Alien civilizations with technology on a par with humanity's could be detectable using today's instruments.
A new study suggests that if geostationary satellites are thick enough around an alien world, they could be spotted with telescopes already hunting for undiscovered planets.
Both governments and private corporations on our own world use geostationary satellites — which orbit such that they hover over the same spot on Earth — for science, communications, espionage and military applications.
If advanced alien civilizations loft enough satellites into their own geostationary belts, these spacecraft could create a dense, ring-like structure visible from Earth, according to the study.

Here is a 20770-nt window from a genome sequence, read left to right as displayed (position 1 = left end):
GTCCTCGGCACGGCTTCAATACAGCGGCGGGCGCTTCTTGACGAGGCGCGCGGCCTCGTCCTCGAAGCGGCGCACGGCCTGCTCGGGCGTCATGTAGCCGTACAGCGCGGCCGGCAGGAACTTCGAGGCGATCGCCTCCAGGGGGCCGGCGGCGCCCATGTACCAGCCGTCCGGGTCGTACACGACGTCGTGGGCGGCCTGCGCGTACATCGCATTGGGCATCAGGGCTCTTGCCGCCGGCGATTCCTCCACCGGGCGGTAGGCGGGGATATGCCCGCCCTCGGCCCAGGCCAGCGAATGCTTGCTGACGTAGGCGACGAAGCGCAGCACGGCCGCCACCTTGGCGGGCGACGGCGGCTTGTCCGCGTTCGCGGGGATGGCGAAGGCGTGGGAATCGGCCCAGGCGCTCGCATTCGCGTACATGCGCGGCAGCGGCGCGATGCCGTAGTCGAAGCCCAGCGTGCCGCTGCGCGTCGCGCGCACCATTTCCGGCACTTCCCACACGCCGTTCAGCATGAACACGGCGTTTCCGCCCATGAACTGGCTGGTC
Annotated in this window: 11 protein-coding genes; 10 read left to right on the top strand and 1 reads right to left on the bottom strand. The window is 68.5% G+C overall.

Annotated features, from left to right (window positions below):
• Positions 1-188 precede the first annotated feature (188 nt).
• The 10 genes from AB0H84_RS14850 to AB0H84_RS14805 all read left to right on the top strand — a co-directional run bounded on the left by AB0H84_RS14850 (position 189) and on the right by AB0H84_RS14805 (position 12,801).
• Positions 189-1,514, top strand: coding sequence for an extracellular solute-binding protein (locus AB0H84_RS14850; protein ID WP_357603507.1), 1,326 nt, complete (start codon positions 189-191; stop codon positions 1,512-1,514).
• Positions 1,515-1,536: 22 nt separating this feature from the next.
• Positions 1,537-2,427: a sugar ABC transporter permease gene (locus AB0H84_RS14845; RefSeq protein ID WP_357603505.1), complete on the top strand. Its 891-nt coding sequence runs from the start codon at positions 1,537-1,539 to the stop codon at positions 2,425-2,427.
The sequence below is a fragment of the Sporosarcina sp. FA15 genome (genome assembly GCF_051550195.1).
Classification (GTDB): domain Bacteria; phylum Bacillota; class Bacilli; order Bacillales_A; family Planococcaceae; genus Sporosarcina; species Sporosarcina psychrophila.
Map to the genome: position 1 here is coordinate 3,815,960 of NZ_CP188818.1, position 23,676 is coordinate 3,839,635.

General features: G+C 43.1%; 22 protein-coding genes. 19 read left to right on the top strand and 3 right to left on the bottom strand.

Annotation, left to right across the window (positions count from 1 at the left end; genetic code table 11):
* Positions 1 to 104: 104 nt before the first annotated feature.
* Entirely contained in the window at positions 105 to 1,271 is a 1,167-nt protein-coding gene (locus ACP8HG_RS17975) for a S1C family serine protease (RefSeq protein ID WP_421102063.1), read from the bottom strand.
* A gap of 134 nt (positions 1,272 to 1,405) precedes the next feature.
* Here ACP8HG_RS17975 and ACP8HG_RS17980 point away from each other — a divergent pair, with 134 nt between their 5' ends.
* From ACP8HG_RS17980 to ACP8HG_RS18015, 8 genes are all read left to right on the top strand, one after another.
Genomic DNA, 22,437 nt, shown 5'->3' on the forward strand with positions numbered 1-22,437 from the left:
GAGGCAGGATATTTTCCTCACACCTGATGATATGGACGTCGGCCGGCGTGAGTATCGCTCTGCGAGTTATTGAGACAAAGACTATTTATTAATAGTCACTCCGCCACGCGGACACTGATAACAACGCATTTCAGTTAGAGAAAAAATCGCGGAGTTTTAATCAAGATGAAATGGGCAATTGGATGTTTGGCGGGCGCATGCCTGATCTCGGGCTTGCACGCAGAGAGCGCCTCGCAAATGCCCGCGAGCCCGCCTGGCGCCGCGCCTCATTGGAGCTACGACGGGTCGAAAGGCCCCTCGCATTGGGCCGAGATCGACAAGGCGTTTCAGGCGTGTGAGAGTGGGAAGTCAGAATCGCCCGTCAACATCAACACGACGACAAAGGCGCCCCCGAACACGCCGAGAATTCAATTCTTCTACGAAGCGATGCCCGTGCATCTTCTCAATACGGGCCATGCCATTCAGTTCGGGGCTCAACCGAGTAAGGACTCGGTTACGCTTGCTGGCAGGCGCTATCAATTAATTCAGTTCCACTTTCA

Socas-Navarro simulated the presence of belts of geostationary satellites around exoplanets, to see whether they could be detected by instruments like NASA's Kepler space telescope and the agency's recently launched Transiting Exoplanet Survey Satellite (TESS).
He found that the belt would need to be about 0.01 percent full for such spacecraft to detect it, whether populated by many small satellites or a handful of large, city-size objects.